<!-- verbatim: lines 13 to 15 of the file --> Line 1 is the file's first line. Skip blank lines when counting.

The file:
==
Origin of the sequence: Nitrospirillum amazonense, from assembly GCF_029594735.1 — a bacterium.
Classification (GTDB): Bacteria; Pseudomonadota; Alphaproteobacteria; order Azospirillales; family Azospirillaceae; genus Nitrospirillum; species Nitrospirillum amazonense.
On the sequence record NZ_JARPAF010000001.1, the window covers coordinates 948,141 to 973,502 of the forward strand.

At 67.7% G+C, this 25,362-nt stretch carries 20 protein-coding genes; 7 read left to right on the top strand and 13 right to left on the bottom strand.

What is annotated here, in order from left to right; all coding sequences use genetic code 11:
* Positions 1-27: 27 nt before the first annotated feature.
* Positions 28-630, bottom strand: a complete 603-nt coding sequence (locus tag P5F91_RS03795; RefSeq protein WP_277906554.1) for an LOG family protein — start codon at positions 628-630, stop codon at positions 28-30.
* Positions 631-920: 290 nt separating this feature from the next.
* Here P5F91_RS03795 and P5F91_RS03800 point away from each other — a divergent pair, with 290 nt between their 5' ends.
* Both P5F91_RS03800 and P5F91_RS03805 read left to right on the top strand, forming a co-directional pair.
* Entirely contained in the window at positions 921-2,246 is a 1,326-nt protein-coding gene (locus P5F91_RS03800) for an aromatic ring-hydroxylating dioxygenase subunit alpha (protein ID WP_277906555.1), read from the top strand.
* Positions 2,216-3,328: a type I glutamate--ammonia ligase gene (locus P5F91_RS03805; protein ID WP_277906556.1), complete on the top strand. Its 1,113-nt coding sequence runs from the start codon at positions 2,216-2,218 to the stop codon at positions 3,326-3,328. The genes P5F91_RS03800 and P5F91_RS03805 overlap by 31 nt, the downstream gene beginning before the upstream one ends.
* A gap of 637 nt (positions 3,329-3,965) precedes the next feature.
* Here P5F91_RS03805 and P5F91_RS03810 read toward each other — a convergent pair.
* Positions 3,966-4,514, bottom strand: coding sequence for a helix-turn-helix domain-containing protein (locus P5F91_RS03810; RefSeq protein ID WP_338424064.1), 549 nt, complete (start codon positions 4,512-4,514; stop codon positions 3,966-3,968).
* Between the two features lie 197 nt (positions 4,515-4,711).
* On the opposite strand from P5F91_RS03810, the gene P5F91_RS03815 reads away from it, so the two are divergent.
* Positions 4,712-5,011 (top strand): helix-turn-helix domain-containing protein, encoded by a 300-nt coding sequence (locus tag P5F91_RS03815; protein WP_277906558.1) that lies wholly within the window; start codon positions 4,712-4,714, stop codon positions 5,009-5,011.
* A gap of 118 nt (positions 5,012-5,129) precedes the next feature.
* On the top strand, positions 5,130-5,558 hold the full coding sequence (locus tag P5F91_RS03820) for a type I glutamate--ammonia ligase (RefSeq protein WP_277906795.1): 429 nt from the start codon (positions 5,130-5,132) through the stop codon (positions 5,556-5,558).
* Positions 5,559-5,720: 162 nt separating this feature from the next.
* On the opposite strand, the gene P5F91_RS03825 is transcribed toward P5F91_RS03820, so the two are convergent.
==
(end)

* A gap of 637 nt (positions 3,329-3,965) precedes the next feature.
* Here P5F91_RS03805 and P5F91_RS03810 read toward each other — a convergent pair.
* Positions 3,966-4,514, bottom strand: coding sequence for a helix-turn-helix domain-containing protein (locus P5F91_RS03810; RefSeq protein ID WP_338424064.1), 549 nt, complete (start codon positions 4,512-4,514; stop codon positions 3,966-3,968).